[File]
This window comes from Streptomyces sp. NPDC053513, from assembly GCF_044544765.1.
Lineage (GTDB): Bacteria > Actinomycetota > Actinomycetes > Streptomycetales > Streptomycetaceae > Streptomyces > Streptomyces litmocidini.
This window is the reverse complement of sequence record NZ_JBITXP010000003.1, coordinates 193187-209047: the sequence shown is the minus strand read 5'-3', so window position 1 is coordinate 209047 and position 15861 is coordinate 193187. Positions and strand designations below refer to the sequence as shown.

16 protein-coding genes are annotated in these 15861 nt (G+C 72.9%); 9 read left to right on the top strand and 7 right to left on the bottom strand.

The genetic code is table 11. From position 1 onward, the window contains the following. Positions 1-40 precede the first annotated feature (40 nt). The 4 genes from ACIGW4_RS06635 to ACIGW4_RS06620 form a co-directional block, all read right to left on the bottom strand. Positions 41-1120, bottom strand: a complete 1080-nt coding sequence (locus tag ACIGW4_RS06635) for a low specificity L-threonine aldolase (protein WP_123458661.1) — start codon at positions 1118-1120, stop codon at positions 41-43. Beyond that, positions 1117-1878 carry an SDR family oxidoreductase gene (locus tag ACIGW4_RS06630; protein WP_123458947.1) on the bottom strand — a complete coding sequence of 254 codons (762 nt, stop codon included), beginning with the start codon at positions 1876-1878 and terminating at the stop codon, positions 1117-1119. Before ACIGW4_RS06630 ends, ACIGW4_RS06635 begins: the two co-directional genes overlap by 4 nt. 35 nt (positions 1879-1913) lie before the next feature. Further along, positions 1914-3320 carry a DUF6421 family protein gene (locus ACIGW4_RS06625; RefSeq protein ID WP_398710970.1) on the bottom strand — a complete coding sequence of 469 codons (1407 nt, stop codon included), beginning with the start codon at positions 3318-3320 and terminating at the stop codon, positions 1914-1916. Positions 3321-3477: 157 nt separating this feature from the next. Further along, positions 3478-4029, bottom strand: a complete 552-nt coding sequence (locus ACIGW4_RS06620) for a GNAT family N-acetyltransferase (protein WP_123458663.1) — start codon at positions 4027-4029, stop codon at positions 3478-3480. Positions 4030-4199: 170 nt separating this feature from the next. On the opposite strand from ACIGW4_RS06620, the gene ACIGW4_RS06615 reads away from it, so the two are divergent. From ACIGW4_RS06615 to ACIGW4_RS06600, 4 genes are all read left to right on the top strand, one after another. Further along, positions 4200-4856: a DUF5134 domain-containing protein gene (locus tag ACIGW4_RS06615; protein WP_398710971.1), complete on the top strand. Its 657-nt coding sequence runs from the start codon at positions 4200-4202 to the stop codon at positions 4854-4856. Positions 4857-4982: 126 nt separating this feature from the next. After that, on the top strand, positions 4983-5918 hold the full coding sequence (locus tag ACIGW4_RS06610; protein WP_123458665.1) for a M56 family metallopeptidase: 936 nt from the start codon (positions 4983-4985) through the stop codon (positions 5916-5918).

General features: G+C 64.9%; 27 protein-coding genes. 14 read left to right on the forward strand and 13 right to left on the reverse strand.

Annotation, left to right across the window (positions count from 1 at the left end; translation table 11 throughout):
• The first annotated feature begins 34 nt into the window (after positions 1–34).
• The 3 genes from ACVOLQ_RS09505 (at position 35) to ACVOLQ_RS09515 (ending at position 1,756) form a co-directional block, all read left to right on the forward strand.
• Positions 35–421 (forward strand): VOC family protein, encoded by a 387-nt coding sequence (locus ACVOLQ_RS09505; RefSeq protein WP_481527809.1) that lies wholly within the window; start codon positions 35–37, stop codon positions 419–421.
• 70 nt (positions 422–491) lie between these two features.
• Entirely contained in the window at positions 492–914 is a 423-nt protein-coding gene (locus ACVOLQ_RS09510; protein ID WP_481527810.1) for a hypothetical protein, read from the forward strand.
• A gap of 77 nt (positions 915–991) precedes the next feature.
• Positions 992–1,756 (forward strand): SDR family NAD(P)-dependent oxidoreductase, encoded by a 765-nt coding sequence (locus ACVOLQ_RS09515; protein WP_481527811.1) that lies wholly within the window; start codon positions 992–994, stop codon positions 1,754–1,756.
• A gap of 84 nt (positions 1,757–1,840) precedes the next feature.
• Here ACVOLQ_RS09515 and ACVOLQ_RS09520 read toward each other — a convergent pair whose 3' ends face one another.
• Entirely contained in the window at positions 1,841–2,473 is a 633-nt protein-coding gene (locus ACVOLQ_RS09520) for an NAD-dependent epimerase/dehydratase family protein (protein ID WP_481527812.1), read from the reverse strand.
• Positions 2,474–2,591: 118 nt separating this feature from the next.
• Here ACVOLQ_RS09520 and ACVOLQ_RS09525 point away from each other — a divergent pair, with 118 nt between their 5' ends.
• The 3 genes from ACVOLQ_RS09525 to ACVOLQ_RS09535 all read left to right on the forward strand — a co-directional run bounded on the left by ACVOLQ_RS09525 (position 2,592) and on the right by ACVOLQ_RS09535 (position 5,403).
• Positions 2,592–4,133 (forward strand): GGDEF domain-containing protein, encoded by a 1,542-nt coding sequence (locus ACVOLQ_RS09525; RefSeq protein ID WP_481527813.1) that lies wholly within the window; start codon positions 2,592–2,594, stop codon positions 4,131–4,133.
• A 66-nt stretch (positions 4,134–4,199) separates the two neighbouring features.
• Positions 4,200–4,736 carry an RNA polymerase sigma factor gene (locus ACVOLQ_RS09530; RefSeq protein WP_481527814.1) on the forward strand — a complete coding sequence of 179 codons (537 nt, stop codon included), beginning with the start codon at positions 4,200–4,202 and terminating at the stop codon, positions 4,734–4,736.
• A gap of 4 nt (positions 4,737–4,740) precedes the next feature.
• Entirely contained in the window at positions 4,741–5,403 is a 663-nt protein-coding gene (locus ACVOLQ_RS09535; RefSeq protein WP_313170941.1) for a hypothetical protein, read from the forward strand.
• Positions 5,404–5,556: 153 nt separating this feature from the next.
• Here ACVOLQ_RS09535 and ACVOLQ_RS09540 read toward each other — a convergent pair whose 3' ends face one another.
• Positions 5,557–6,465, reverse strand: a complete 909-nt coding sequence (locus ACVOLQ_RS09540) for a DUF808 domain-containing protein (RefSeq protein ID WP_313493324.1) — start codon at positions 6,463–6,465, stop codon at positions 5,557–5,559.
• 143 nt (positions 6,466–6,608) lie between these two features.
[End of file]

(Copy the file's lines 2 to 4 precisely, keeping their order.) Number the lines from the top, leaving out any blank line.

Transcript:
Lineage (GTDB): Bacteria > Actinomycetota > Actinomycetes > Streptomycetales > Streptomycetaceae > Streptomyces > Streptomyces litmocidini.
This window is the reverse complement of sequence record NZ_JBITXP010000003.1, coordinates 193187-209047: the sequence shown is the minus strand read 5'-3', so window position 1 is coordinate 209047 and position 15861 is coordinate 193187. Positions and strand designations below refer to the sequence as shown.

16 protein-coding genes are annotated in these 15861 nt (G+C 72.9%); 9 read left to right on the top strand and 7 right to left on the bottom strand.